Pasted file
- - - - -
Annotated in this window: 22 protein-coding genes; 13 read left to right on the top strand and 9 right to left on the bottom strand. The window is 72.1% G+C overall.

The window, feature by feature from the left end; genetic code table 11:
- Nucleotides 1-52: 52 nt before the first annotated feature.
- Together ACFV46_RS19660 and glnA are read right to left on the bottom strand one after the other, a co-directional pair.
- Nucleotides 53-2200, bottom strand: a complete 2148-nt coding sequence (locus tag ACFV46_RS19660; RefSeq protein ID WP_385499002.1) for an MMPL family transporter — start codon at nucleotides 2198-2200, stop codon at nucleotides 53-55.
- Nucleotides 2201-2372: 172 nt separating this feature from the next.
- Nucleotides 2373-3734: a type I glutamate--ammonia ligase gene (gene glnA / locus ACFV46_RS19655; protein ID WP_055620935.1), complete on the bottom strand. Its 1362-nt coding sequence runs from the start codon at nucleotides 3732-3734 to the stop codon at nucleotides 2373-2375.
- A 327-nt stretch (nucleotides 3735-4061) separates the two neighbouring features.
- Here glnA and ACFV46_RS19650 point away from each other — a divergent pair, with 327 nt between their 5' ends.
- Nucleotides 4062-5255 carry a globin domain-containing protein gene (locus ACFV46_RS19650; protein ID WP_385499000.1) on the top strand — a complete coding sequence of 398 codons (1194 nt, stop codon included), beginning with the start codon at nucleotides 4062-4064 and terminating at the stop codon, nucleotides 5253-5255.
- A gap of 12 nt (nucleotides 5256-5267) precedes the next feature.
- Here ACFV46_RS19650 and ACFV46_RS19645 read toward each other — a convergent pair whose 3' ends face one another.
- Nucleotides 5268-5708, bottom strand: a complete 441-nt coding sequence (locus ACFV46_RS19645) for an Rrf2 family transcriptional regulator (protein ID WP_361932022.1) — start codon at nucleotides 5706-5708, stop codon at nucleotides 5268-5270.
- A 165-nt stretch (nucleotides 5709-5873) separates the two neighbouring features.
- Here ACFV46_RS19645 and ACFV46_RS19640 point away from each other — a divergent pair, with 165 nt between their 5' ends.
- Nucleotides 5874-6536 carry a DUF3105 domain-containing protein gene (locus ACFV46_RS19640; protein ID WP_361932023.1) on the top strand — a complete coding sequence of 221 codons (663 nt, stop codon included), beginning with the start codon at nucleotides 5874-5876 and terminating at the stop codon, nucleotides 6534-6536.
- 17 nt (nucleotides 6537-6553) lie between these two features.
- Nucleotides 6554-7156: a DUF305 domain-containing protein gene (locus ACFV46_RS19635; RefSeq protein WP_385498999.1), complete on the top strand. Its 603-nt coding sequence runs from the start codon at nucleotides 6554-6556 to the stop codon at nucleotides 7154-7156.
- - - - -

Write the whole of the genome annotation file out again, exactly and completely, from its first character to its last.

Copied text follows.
Annotated in this window: 22 protein-coding genes; 13 read left to right on the top strand and 9 right to left on the bottom strand. The window is 72.1% G+C overall.

The window, feature by feature from the left end; genetic code table 11:
- Nucleotides 1-52: 52 nt before the first annotated feature.
- Together ACFV46_RS19660 and glnA are read right to left on the bottom strand one after the other, a co-directional pair.
- Nucleotides 53-2200, bottom strand: a complete 2148-nt coding sequence (locus tag ACFV46_RS19660; RefSeq protein ID WP_385499002.1) for an MMPL family transporter — start codon at nucleotides 2198-2200, stop codon at nucleotides 53-55.
- Nucleotides 2201-2372: 172 nt separating this feature from the next.
- Nucleotides 2373-3734: a type I glutamate--ammonia ligase gene (gene glnA / locus ACFV46_RS19655; protein ID WP_055620935.1), complete on the bottom strand. Its 1362-nt coding sequence runs from the start codon at nucleotides 3732-3734 to the stop codon at nucleotides 2373-2375.
- A 327-nt stretch (nucleotides 3735-4061) separates the two neighbouring features.
- Here glnA and ACFV46_RS19650 point away from each other — a divergent pair, with 327 nt between their 5' ends.
- Nucleotides 4062-5255 carry a globin domain-containing protein gene (locus ACFV46_RS19650; protein ID WP_385499000.1) on the top strand — a complete coding sequence of 398 codons (1194 nt, stop codon included), beginning with the start codon at nucleotides 4062-4064 and terminating at the stop codon, nucleotides 5253-5255.
- A gap of 12 nt (nucleotides 5256-5267) precedes the next feature.
- Here ACFV46_RS19650 and ACFV46_RS19645 read toward each other — a convergent pair whose 3' ends face one another.
- Nucleotides 5268-5708, bottom strand: a complete 441-nt coding sequence (locus ACFV46_RS19645) for an Rrf2 family transcriptional regulator (protein ID WP_361932022.1) — start codon at nucleotides 5706-5708, stop codon at nucleotides 5268-5270.
- A 165-nt stretch (nucleotides 5709-5873) separates the two neighbouring features.
- Here ACFV46_RS19645 and ACFV46_RS19640 point away from each other — a divergent pair, with 165 nt between their 5' ends.
- Nucleotides 5874-6536 carry a DUF3105 domain-containing protein gene (locus ACFV46_RS19640; protein ID WP_361932023.1) on the top strand — a complete coding sequence of 221 codons (663 nt, stop codon included), beginning with the start codon at nucleotides 5874-5876 and terminating at the stop codon, nucleotides 6534-6536.
- 17 nt (nucleotides 6537-6553) lie between these two features.
- Nucleotides 6554-7156: a DUF305 domain-containing protein gene (locus ACFV46_RS19635; RefSeq protein WP_385498999.1), complete on the top strand. Its 603-nt coding sequence runs from the start codon at nucleotides 6554-6556 to the stop codon at nucleotides 7154-7156.